Gill's Exposition of the Entire Bible

Then these men were bound in their coats,.... Their upper coats, cloaks, or mantles, as Aben Ezra and Jacchiades; though, according to the use of the word in the Arabic language, the "femoralia" (r) or breeches are meant:

their hosen, and their hats, and their other garments: their turbants on their heads, which were usually wore in those countries; and their stockings and shoes, and other under garments, as waistcoats and shirts; which through haste or negligence, or with design, were kept on them, to make their torment the greater; but were intended by the Lord to make the miracle the more conspicuous. According to Cocceius (s) and Bynaeus (t), the first of these words signifies the outward covering of the body, as cloaks, &c.; the second the covering of the feet, as socks, shoes, and sandals; and the third the covering of the head, as caps, turbants, helmets, &c.; the last the inner garments that were under the upper ones:

and were cast into the midst of the burning fiery furnace; in the manner and circumstances before related.

(r) "cum femoralibus", Pagninus; so Syr. Ar.; "cum braccis suis", V. L. (s) Expos. Dict. Chald. col. 1022. rad (t) De Calceis Hebr. l. 2. c. 10. sect 4, 5, 6, 7.

Jamieson-Fausset-Brown Bible Commentary

21. coats … hosen … hats—Herodotus [1.195] says that the Babylonian costume consisted of three parts: (1) wide, long pantaloons; (2) a woollen shirt; (3) an outer mantle with a girdle round it. So these are specified [Gesenius], "their pantaloons, inner tunics (hosen, or stockings, are not commonly worn in the East), and outer mantles." Their being cast in so hurriedly, with all their garments on, enhanced the miracle in that not even the smell of fire passed on their clothes, though of delicate, inflammable material.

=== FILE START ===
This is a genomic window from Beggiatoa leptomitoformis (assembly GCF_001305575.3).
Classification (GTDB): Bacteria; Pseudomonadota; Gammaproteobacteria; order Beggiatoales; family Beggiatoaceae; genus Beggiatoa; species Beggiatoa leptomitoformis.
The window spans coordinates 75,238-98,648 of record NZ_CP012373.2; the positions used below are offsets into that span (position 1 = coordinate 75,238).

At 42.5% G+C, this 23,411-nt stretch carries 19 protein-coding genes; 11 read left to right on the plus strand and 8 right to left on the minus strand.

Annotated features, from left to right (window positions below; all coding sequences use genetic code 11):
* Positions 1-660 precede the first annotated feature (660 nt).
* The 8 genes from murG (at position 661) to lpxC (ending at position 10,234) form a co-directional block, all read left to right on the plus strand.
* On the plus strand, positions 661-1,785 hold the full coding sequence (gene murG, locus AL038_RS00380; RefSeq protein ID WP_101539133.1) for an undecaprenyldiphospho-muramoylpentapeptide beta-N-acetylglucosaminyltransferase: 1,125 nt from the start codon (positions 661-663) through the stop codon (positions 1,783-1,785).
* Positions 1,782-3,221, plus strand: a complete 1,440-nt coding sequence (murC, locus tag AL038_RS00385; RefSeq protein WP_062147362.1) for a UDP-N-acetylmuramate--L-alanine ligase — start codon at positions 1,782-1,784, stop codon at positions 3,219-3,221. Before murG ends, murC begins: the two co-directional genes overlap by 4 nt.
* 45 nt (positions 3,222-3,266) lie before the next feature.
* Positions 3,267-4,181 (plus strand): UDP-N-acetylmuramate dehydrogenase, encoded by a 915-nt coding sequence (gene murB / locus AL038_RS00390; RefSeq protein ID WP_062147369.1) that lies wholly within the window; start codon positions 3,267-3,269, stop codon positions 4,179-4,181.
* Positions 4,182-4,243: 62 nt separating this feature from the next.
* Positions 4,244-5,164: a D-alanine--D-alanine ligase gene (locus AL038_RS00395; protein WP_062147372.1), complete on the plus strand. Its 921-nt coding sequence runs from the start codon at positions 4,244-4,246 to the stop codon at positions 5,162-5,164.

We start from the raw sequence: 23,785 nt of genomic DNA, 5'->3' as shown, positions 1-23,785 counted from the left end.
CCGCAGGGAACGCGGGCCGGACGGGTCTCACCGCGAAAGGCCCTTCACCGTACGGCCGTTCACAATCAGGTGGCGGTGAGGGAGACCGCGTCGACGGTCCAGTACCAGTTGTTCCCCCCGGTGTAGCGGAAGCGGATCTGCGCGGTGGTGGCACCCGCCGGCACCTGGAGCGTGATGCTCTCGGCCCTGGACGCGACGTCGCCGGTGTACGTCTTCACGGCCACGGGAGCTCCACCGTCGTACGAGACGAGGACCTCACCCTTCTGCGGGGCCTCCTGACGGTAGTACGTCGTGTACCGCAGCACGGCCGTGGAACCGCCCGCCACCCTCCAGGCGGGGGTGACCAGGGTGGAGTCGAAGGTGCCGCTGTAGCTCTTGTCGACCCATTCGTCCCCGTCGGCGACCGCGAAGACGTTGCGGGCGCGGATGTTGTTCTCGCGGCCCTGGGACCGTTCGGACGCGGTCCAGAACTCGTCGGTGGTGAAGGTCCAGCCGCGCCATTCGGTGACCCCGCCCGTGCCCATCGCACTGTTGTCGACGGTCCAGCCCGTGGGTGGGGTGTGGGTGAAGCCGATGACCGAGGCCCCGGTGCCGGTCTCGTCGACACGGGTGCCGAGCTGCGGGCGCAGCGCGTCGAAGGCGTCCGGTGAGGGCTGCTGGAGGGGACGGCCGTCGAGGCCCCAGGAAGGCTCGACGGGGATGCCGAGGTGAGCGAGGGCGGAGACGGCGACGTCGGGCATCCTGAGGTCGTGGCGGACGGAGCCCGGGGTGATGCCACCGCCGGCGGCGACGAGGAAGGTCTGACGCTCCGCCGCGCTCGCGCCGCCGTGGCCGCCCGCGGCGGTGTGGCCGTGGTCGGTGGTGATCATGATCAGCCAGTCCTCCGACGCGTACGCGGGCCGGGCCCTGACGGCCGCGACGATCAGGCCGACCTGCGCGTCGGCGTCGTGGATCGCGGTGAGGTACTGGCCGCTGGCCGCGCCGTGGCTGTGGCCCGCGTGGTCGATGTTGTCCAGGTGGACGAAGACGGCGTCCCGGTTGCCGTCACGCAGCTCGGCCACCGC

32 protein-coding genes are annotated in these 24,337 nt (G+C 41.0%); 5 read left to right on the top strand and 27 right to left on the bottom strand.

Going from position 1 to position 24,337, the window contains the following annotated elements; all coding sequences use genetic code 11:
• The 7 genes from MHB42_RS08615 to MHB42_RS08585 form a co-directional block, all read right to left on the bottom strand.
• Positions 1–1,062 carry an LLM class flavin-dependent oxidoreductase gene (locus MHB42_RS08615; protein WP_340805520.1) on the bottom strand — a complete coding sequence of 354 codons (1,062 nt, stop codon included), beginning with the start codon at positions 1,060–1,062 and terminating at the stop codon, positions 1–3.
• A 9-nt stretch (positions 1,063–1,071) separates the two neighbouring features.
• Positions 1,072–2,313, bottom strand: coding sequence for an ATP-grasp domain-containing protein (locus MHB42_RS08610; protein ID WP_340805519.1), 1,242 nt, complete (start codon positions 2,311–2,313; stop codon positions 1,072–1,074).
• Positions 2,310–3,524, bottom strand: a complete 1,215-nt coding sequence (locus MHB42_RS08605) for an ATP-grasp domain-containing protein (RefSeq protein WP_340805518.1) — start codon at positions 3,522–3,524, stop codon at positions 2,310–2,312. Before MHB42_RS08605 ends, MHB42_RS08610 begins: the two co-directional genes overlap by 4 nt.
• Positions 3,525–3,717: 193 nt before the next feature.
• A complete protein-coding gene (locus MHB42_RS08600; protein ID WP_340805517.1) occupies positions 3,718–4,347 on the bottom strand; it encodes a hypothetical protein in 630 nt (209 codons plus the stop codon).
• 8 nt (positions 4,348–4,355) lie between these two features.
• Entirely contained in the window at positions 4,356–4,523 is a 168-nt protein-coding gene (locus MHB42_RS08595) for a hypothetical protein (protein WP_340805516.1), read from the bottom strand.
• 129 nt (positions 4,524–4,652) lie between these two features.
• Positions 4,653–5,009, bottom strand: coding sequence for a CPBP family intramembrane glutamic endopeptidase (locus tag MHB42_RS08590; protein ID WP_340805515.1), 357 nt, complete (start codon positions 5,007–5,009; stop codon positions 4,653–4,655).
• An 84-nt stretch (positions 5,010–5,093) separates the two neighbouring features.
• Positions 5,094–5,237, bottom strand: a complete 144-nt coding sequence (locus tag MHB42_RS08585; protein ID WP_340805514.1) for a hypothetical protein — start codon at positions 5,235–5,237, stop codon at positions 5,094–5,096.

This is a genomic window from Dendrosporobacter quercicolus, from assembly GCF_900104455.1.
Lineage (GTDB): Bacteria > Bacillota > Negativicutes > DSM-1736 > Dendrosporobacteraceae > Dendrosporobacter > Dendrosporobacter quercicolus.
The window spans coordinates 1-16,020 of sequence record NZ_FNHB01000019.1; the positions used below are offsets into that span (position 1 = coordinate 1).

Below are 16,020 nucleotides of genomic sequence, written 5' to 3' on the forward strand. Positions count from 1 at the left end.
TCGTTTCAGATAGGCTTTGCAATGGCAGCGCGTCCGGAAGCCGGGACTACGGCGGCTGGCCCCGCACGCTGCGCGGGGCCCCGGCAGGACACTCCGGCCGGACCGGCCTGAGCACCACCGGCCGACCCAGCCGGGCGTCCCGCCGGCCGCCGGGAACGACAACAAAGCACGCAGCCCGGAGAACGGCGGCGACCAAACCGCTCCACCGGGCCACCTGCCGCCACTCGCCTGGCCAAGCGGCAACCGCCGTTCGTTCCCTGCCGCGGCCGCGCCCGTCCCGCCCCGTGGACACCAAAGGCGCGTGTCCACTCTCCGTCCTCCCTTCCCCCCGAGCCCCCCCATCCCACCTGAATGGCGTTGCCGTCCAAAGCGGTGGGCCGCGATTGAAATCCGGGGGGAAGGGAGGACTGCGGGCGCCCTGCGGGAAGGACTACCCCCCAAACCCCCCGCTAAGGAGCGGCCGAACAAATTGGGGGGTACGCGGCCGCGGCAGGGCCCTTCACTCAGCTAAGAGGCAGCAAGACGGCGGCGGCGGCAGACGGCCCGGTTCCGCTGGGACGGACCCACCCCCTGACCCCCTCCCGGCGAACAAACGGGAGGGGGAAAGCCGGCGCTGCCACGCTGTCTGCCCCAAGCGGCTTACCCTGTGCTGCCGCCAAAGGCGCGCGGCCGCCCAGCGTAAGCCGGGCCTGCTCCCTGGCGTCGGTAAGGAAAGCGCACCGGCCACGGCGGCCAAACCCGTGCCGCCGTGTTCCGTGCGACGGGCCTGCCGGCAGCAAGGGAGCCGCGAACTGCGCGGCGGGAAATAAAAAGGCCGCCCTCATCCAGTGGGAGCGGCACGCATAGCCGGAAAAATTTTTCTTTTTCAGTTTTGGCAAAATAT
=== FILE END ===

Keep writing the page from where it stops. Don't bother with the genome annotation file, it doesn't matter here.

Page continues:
Daniel 3:21 Additional Commentaries
Context
The Fiery Furnace
20He commanded certain valiant warriors who were in his army to tie up Shadrach, Meshach and Abed-nego in order to cast them into the furnace of blazing fire. 21Then these men were tied up in their trousers, their coats, their caps and their other clothes, and were cast into the midst of the furnace of blazing fire. 22For this reason, because the king's command was urgent and the furnace had been made extremely hot, the flame of the fire slew those men who carried up Shadrach, Meshach and Abed-nego.…
Cross References
Jeremiah 29:22
Because of them, all the exiles from Judah who are in Babylon will use this curse: 'May the LORD treat you like Zedekiah and Ahab, whom the king of Babylon burned in the fire.'

Daniel 3:20
and commanded some of the strongest soldiers in his army to tie up Shadrach, Meshach and Abednego and throw them into the blazing furnace.

Daniel 3:27
and the satraps, prefects, governors and royal advisers crowded around them. They saw that the fire had not harmed their bodies, nor was a hair of their heads singed; their robes were not scorched, and there was no smell of fire on them.
Treasury of Scripture

Then these men were bound in their coats, their hosen, and their hats, and their other garments, and were cast into the middle of the burning fiery furnace.

in their. Herodotus says the Babylonish dress was a linen tunic, another of woollen, a white short cloak, and a turban.

coats. or, mantles. hats. or, turbans.